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MX-5 Origins: Why Mazda Created the World’s Best-Selling Sports Car.  

18 October 2023

Small, lightweight and affordable two-seater sports cars have traditionally hailed from Europe, especially Italy and the UK. MG, Triumph, Alfa Romeo, Fiat and others sold huge numbers of fun roadsters into a booming US market during the 1950s and 1960s, but these established players failed to invest in new models because of fears that safety legislation would outlaw the small roadster in its most profitable market. In a twist that no one foresaw, it was left to Mazda, one of the then-growing Japanese motor industry’s smaller companies, to pick up the baton and launch the MX-5 in 1989. Now in its fourth generation, it’s been a cornerstone of Mazda’s range ever since and well over a million have been sold, making it the world’s best-selling roadster by a healthy margin. 

Although the MX-5 was known as the Miata in the USA and Eunos in the Asia-Pacific market, the most common name was MX-5 which stems from a series of show cars built during the 80s that had got to MX-4. So, MX-5 was the logical choice and it also showed that it was below the RX-7 in Mazda’s hierarchy. The MX stands for Mazda Experimental, which, just like the layout and styling, is inspired by another British tradition; XJ initially stood for Experimental Jaguar.

Although the MX-5 was known as the Miata in the USA and Eunos in the Asia-Pacific market, the most common name was MX-5 which stems from a series of show cars built during the 80s that had got to MX-4. So, MX-5 was the logical choice and it also showed that it was below the RX-7 in Mazda’s hierarchy. The MX stands for Mazda Experimental, which, just like the layout and styling, is inspired by another British tradition; XJ initially stood for Experimental Jaguar.

The MX-5 reinvented the market for small affordable sports cars globally. If the MX-5 hadn’t been such a runaway success, it’s quite likely there would have been no MGF, no Fiat Barchetta, no BMW Z3, no Mercedes SLK, and perhaps even no Porsche Boxster. Car enthusiasts thus owe Mazda a debt for continuing a tradition that goes back to the 1920s and, in doing so, showing other car makers that there was still money to be made in this market sector. 

Before the MX-5, most manufacturers believed impending safety legislation would soon kill off open-top cars and the birth of the hot hatch seemed to confirm that assertion. Why buy a cramped, leaky, insecure 2-seater sports car when something like a VW Golf GTI (or, if you were hardcore, a Fiat Strada Abarth) was faster point-to-point yet could also carry shopping or that enormous hat box that, for reasons no one understands, is essential for a weekend away at a wedding. Hot hatches were the shiny new thing and convertible MGs or Triumphs were no longer cool or aspirational or indeed – being made at all!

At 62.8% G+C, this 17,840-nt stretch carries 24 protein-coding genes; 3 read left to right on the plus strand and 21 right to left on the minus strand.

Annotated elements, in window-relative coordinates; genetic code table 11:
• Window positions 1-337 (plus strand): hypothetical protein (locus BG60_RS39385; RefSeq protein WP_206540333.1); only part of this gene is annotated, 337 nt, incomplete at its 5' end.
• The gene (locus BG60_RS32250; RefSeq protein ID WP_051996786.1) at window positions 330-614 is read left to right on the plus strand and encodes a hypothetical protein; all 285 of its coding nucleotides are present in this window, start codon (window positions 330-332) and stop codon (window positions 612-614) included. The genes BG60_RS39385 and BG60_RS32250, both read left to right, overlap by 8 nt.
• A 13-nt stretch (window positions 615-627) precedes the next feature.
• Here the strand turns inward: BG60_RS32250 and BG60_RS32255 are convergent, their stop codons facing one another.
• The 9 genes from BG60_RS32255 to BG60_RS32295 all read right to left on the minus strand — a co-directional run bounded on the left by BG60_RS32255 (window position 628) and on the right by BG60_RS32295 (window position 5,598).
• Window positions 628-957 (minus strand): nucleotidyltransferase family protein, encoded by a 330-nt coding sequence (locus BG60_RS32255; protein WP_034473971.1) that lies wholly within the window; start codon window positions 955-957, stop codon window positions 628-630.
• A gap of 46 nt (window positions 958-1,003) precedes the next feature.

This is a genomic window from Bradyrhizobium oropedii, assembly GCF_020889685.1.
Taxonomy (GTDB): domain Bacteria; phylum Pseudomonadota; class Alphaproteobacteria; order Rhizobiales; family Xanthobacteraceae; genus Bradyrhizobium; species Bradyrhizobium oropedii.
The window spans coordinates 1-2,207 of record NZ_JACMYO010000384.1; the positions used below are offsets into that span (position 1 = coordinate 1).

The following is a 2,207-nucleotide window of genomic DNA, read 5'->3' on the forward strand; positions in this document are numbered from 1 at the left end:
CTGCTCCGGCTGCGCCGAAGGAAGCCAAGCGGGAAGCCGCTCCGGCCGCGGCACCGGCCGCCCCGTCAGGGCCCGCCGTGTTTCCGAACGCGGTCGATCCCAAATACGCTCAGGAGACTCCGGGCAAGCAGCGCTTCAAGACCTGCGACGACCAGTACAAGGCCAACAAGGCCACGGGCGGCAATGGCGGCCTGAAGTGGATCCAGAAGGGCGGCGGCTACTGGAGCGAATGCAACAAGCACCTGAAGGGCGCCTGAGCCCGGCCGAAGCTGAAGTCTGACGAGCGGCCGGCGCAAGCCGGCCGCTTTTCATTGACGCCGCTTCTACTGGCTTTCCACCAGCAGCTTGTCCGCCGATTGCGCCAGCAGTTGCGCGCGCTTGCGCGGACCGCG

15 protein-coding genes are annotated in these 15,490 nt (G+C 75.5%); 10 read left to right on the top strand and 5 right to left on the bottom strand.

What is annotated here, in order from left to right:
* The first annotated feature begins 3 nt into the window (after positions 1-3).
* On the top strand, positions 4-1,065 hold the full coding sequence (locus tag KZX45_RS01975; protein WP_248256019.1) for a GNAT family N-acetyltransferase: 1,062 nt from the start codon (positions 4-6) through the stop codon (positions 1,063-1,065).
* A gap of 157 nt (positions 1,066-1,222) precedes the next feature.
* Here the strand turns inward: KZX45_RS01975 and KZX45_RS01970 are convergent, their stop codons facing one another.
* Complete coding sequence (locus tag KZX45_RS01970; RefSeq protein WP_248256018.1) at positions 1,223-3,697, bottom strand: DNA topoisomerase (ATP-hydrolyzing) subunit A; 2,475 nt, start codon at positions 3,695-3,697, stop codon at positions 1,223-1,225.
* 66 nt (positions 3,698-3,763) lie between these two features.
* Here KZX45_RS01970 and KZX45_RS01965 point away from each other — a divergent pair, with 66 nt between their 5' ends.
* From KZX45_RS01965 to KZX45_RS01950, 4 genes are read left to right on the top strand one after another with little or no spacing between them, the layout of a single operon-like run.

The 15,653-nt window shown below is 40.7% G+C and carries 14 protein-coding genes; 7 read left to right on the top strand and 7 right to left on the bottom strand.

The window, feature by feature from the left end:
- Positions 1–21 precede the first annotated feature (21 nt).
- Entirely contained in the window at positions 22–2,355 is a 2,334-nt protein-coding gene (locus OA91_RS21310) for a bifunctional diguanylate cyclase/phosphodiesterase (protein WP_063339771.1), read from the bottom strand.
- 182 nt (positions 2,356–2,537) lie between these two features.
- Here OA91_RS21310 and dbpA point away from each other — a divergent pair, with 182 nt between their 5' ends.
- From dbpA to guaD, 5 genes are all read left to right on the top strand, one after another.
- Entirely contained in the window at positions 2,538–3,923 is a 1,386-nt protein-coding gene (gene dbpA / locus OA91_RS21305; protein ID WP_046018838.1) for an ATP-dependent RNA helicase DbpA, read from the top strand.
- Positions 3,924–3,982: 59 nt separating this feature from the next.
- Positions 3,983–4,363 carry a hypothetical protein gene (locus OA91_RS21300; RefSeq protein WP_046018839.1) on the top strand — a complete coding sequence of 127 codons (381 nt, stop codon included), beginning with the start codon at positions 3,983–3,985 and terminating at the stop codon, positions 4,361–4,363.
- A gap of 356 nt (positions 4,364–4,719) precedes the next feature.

The affordable sports car was, it seemed, a moribund area of car-making, something that, in the future, would be left to small-volume specialist companies such as Morgan or Caterham. 

The Toyota S2000 was more junior supercar than a budget sportscar, with a high-revving engine designed by Yamaha and a starring role in a Bond film, but it showed that the Japanese industry was starting to think about aspirational fun cars as well as basic transport.

 

An evocative period brochure image of the Nissan Fairlady SP311. Despite the car’s elegance and Hollywood icon Paul Newman starting his racing career in a modified example, the Fairlady (which was named after the film) failed to topple MG’s market dominance.

As the Japanese motor industry matured in the 1960s, Nissan’s SP310/SP311 Fairlady, Honda’s S800 and the incredible jewel-like Toyota S2000 showed that sports cars were on their radar, but from an industrial perspective, affordable sports cars can only exist if the manufacturer can re-package components used in more profitable higher-volume saloons. For instance, the MGB shared many of its components with other BMC cars just as the earlier MGs had been, effectively, lightweight, tuned Morris saloon cars. This means that sports cars are often produced by companies that have matured into making a competitive and profitable full range of saloon cars and who then turn their mind towards using those components to make an image-boosting sports car. BMW’s Z3 is a good example of this phenomenon, it was launched in 1995, well over 30 years after the Quandt family had rescued BMW and set them on their road to profitability by launching the New Class in 1962. Yet today it seems impossible that BMW, the self-proclaimed ‘ultimate driving machine’, didn’t make a high-volume sports car until then, despite their heritage with the pre-war 328 and the small volume Z1. 

The Datsun 240Z owed more to the Jaguar E-type and Healey 3000 than it did the MGB.